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Musicians For Hope Strikes a Chord in the Chicago Area

MFH members playing their concert. (MFH website)

Since its incorporation in February, the student-run, non-profit organization Musicians for Hope has raised $27,300 for music programs at ten underfunded elementary and middle schools in the Chicagoland area.

The Musicians for Hope Organization was founded by accomplished pianist and LFHS junior, Matthew Hahn. Hahn co-founded the group with musicians Jan Vargas-Nedvetsky and Simon Updegraff, two of his peers from the Music Institute of Chicago Academy.

The group’s mission is to raise awareness and money for the music programs of underfunded area schools.

The Musicians for Hope website includes a statement from the founders, ”We believe in the power of music to inspire, uplift, and transform lives. Through firsthand experience as musicians, we understand the value of music education.”

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In February, Musicians for Hope performed their first fundraising concert at the Nicholson Concert Hall in Evanston, where they played Brahms, Beethoven, and a wide range of repertoire.

The goal of this concert was to raise funds for the John Lewis Middle School music program. The concert was a success and the group raised over $14,000, which funded the purchase of musical materials, instruments, and related essentials for students at John Lewis.

“The school was really in need of the funding,” said Hahn. We were able to have a deep impact on their music program.”

Angela Kucharski, head of the John Lewis Middle School Music Program, brought musicians from the school’s Jazz Ensemble to speak at the concert on why music is so meaningful to them.

“Musicians for Hope has greatly improved the daily life of our music students. Now, we are able to provide instrument necessities such as reeds and strings for students who might not be able to afford them,” said Kucharski. “I notice a greater sense of pride since getting the new equipment for our room. I gather that our students feel noticed, recognized, and important.”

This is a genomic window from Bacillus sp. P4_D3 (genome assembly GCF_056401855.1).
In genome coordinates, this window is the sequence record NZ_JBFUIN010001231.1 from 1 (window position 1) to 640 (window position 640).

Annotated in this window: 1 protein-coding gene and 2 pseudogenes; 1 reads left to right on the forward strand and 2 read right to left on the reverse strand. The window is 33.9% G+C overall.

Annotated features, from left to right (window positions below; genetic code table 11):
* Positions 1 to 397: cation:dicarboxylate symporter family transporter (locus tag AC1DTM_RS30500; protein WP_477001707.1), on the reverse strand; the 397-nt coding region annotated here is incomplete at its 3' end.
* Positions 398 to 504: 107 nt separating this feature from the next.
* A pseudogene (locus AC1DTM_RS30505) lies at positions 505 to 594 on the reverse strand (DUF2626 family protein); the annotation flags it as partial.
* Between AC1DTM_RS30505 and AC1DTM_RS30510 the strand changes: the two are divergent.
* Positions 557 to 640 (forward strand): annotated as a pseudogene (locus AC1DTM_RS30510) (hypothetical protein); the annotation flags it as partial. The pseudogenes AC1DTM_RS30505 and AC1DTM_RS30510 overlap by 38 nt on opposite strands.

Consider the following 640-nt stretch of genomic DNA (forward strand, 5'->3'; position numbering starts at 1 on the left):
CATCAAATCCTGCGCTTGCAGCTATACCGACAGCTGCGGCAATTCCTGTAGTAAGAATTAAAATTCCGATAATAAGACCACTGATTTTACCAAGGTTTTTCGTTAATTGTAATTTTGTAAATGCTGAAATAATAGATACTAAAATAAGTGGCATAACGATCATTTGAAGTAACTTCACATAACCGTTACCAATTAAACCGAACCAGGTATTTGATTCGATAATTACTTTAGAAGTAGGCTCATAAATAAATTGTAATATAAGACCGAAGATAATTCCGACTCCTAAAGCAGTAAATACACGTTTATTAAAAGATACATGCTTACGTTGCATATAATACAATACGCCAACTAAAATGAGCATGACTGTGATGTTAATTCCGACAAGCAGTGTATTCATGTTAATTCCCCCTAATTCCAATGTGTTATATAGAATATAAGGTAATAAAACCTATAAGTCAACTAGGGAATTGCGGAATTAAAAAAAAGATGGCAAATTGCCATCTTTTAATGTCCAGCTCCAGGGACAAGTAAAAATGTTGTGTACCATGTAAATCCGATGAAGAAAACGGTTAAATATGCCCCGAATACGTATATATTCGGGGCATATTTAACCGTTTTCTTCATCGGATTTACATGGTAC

Hahn along with Vargas-Nedvetsky, Updegraff, and Edie Park personally delivered the instrument materials to the students and staff of the John Lewis Music Program.

“It was very inspiring to see the kids, they seemed really happy,” said Hahn. “To see the impact we’re having is great.”

Not only has Musicians for Hope helped improve the musical opportunities for students, but their involvement has helped to foster a musical culture and commitment among members of the John Lewis Music program.

“It has really given the students a sense of community and belonging,” said Kucharski. “Their continual commitment to our program has been amazing and we cannot thank them enough”

In April, Musicians for Hope collaborated with esteemed Chicago-based classical music station WFMT to raise additional funding for underfunded music programs.

Musicians for Hope conducted a matching challenge during the WFMT Spring Membership Drive, where listeners were invited to donate to the station. Musicians for Hope matched donations raised dollar for dollar.